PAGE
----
The sponsor of a bill to compensate ailing Vietnam veterans who were exposed to Agent Orange said yesterday that it is time for the federal government to acknowledge life-threatening effects of the toxic defoliant.

"We're told there isn't enough information," said Rep. Thomas A. Daschle (D-S.D.). "But we know it kills animals, and if it kills animals, we ought to assume it kills people, too."

Daschle, addressing a rally on the steps of the Capitol, said it has taken 10 years for many Vietnam veterans "to realize what happened to them."

He said his bill, which has more than 220 cosponsors and will be voted on later this month by a House subcommittee, was as important in assisting Vietnam veterans as giving them help for delayed stress they have suffered since the war.

Dan Jordan, a veteran from Houston who was exposed to Agent Orange and is president of the Brotherhood of Vietnam Veterans, also pressed for passage of the legislation.

"Both my children were born with birth defects and have missing fingers and missing wrist bones," Jordan said. "Yet Vietnam veterans can't get federal compensation for our injuries and those of our children."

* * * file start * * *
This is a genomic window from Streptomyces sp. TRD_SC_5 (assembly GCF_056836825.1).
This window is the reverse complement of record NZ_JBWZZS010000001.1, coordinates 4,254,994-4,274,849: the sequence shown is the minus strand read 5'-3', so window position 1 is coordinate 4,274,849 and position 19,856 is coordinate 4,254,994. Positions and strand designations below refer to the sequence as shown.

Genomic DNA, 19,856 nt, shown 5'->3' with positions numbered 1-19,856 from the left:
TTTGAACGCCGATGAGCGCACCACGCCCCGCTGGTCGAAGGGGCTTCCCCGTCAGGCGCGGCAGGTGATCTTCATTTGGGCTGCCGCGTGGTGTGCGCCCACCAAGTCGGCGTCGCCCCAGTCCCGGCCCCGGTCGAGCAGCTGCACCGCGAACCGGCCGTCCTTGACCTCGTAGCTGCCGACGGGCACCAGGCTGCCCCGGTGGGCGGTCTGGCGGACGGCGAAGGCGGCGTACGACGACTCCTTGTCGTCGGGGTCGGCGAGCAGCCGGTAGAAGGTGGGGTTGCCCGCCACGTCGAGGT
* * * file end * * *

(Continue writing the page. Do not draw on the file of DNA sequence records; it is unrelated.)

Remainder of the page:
The Agent Orange rally held yesterday was the first of two events scheduled to highlight the concerns of Vietnam veterans.

There will be a remembrance service and rally at 11 a.m. today at the Vietnam Veterans Memorial to support the push for return of, or accounting for, American soldiers believed to be prisoners of war or missing in action.

"This gathering for the Agent Orange legislation is to get what they want from the United States government," said Jan Scruggs, president of the Vietnam Veterans Memorial Fund. "For too long the Vietnam veterans have stood by and allowed the government to do nothing for them."

Texas already has a program to compensate its Vietnam veterans suffering from exposure to Agent Orange. Albert Reynolds, leader of an Agent Orange motorcade that is criss-crossing the country alerting people to the problem, yesterday urged Agent Orange sufferers to move to that state, where he said they could be issued "instant residency permits."

"There is no more time for study," Reynolds said.